- March 22, 2016
- Posted by: emobile
- Category: Trending Issues
Emobileclinic Trending Issue
An ovulation disorder is any condition that affects the normal ovulation process, which is necessary in order to conceive. Other factors, such as stress and diet, can also adversely affect ovulation, so you should not assume that you have an ovulation disorder just because your attempts to conceive have been unsuccessful.
Ovulation disorder is a term used to describe a group of disorders in which ovulation fails to occur or occurs on an infrequent or irregular bases. It is a leading cause of infertility in women globally and accounts for 30% of women’s infertility. It is interesting to know that with the use of drugs like Clomiphene and Menogan/Repronex and other drugs, infertility cases occasioned by disorder in ovulation can be successfully treated.
Irregular or absence of menstruation i.e. a menstrual cycle that is shorter than 21 days or longer than 36 days is a sign of ovulation dysfunction. Anovulatory cycle is a situation where there is regular cycle but no sign of ovulation. Ovulation disorder can be caused by factors such as;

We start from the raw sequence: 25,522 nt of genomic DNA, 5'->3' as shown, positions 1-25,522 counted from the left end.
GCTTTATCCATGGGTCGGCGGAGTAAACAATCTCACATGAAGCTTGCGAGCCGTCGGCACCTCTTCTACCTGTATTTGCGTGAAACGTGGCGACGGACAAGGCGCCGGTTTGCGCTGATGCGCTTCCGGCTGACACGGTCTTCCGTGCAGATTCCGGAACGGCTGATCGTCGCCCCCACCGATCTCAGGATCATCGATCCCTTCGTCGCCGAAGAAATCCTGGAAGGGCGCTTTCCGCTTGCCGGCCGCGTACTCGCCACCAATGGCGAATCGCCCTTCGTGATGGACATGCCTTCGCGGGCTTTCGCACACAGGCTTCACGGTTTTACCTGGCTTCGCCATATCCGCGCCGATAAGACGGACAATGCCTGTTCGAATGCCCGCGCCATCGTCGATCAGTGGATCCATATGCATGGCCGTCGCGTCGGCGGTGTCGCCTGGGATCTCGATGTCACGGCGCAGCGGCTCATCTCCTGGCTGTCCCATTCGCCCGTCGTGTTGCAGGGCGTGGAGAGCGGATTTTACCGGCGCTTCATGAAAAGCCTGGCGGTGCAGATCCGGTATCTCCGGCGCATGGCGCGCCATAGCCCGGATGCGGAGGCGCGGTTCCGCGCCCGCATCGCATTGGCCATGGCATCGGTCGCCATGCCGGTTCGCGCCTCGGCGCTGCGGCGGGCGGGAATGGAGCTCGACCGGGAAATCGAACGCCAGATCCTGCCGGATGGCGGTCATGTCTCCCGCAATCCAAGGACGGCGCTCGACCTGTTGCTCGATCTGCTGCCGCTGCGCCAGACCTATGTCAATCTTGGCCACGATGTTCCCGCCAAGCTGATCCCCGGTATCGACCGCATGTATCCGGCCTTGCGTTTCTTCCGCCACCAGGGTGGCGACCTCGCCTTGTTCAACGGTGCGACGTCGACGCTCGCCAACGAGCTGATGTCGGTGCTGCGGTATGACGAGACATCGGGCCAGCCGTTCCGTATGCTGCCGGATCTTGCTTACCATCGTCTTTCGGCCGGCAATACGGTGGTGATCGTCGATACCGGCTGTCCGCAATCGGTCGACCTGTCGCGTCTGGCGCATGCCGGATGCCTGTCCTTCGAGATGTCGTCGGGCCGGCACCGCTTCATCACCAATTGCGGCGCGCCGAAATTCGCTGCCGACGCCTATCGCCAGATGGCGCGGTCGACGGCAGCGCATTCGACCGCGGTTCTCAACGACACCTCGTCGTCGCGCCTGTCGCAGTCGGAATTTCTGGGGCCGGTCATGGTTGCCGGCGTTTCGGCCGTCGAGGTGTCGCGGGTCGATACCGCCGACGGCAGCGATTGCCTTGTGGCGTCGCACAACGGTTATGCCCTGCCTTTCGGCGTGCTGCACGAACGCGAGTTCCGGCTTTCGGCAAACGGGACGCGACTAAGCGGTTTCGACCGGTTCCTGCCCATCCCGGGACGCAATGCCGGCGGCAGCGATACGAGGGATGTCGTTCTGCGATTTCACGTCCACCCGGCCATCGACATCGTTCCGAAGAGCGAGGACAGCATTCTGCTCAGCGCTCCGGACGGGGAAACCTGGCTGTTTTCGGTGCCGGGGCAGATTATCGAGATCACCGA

Hyperprolactinemia: Excess production of prolactin by the pituitary gland can cause the brain to stop sending the signals that command the ovaries to work. The production of breast milk in a woman who is not pregnant or nursing is a sign of this disorder.
Hypothalamus dysfunction: The hypothalamus is the region of the brain that helps control the pituitary gland and regulate many body functions, including ovulation.
Luteal phase defect: In this condition, the endometrium (the mucous membrane that lines the uterus) is inadequately prepared, either because the secretion of progesterone by the ovary is below normal or because the endometrium is not responding to progesterone stimulation.
Polycystic ovarian syndrome: This syndrome is characterized by abnormal menstrual periods and an excess of male hormones. Affected women may have excess hair growth, acne, obesity, and large ovaries with multiple cysts.
Fortunately, many ovulation disorders can be treated. The type of treatment that will be administered depends on the cause. So is important to visit a gynecologist if you observe any change. Medical and nonsurgical treatments may include nutritional adjustment, ovulation-inducing fertility medications, and stress reduction. Surgery may be required if a tumor is present.
Need a specialist to examine you?